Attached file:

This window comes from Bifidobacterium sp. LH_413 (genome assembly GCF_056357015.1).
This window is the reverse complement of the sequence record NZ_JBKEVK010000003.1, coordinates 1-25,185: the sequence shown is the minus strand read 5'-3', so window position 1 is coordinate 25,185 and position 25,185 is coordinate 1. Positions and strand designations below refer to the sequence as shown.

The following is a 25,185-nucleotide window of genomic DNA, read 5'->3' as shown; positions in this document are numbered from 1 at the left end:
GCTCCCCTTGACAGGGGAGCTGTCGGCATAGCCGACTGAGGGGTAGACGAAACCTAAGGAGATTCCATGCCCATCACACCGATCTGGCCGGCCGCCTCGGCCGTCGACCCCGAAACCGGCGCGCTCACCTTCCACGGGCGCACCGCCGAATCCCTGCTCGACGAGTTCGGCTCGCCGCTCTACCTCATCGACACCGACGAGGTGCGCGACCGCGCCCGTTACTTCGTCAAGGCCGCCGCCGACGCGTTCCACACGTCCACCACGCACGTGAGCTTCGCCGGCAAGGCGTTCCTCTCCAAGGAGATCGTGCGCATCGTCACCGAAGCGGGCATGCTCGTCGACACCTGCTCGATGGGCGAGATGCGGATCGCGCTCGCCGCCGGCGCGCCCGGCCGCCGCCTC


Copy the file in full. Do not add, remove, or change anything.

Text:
This window comes from Bifidobacterium sp. LH_413 (genome assembly GCF_056357015.1).
This window is the reverse complement of the sequence record NZ_JBKEVK010000003.1, coordinates 1-25,185: the sequence shown is the minus strand read 5'-3', so window position 1 is coordinate 25,185 and position 25,185 is coordinate 1. Positions and strand designations below refer to the sequence as shown.

The following is a 25,185-nucleotide window of genomic DNA, read 5'->3' as shown; positions in this document are numbered from 1 at the left end:
GCTCCCCTTGACAGGGGAGCTGTCGGCATAGCCGACTGAGGGGTAGACGAAACCTAAGGAGATTCCATGCCCATCACACCGATCTGGCCGGCCGCCTCGGCCGTCGACCCCGAAACCGGCGCGCTCACCTTCCACGGGCGCACCGCCGAATCCCTGCTCGACGAGTTCGGCTCGCCGCTCTACCTCATCGACACCGACGAGGTGCGCGACCGCGCCCGTTACTTCGTCAAGGCCGCCGCCGACGCGTTCCACACGTCCACCACGCACGTGAGCTTCGCCGGCAAGGCGTTCCTCTCCAAGGAGATCGTGCGCATCGTCACCGAAGCGGGCATGCTCGTCGACACCTGCTCGATGGGCGAGATGCGGATCGCGCTCGCCGCCGGCGCGCCCGGCCGCCGCCTC